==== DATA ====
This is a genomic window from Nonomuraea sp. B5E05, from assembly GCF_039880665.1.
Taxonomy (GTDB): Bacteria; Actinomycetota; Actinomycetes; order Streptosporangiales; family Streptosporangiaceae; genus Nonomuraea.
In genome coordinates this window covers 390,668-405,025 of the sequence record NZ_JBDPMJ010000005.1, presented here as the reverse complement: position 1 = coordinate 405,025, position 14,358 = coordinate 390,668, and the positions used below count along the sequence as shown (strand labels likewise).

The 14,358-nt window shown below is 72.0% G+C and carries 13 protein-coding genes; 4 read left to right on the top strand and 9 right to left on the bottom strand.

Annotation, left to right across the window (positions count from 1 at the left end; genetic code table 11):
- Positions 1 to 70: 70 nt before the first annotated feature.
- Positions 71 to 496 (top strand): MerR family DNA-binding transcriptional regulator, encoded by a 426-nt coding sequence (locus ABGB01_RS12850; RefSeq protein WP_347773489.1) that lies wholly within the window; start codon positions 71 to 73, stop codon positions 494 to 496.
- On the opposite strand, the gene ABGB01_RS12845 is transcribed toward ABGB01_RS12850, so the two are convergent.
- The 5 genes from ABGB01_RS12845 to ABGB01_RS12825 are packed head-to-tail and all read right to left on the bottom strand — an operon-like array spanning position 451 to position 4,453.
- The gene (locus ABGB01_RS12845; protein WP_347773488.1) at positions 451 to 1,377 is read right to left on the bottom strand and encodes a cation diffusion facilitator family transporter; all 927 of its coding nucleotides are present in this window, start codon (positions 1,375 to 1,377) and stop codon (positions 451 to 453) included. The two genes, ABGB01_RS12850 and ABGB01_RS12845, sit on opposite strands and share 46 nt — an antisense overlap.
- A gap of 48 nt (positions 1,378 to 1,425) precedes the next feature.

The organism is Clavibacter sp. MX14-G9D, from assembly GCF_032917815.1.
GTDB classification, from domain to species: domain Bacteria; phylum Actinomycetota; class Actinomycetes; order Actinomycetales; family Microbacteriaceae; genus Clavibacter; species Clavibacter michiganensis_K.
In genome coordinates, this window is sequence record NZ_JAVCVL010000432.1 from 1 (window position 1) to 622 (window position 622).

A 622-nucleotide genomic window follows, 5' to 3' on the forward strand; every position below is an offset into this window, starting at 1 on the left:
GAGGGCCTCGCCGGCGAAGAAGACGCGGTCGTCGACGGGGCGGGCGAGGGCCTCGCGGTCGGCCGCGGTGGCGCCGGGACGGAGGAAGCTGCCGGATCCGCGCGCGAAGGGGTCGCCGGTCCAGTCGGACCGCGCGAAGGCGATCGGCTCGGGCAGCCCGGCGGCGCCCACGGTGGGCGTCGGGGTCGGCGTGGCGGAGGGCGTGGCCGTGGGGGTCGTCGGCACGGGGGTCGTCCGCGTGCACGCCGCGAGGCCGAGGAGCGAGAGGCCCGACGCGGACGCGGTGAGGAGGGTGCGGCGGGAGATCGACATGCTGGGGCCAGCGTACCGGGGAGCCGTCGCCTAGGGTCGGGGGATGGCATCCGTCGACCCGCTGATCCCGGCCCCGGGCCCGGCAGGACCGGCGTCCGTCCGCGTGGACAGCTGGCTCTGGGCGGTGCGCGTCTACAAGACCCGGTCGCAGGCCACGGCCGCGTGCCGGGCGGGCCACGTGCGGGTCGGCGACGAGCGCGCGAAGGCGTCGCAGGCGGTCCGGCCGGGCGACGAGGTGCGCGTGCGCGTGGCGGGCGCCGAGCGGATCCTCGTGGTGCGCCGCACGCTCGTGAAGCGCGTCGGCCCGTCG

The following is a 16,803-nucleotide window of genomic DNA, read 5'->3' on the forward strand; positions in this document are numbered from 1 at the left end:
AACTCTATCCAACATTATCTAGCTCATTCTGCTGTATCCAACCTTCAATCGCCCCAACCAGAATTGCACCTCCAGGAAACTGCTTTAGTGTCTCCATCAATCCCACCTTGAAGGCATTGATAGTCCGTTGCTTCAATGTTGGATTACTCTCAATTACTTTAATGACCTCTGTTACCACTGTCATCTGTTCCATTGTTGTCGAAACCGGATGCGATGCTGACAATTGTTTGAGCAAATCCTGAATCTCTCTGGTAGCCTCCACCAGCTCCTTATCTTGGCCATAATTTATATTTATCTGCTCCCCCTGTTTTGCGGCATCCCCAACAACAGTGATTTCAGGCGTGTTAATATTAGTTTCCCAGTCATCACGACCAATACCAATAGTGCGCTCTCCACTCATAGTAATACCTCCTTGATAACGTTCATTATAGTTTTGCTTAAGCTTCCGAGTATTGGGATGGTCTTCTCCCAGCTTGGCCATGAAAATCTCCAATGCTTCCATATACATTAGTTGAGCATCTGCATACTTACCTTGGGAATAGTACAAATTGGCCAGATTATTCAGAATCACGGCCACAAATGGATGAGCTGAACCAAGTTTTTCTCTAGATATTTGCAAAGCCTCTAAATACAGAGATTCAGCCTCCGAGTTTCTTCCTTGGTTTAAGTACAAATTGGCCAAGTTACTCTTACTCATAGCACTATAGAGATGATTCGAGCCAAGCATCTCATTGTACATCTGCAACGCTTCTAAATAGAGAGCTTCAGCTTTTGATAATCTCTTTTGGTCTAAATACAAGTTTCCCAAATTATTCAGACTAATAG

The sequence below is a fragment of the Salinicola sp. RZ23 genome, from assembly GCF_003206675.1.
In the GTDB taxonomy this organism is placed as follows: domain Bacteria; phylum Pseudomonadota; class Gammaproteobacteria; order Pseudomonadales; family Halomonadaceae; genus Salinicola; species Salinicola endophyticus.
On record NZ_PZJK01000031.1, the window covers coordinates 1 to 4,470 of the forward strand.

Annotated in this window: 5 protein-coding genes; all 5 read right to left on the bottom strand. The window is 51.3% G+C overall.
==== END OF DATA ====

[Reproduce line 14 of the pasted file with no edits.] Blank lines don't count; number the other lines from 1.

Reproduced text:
In genome coordinates, this window is sequence record NZ_JAVCVL010000432.1 from 1 (window position 1) to 622 (window position 622).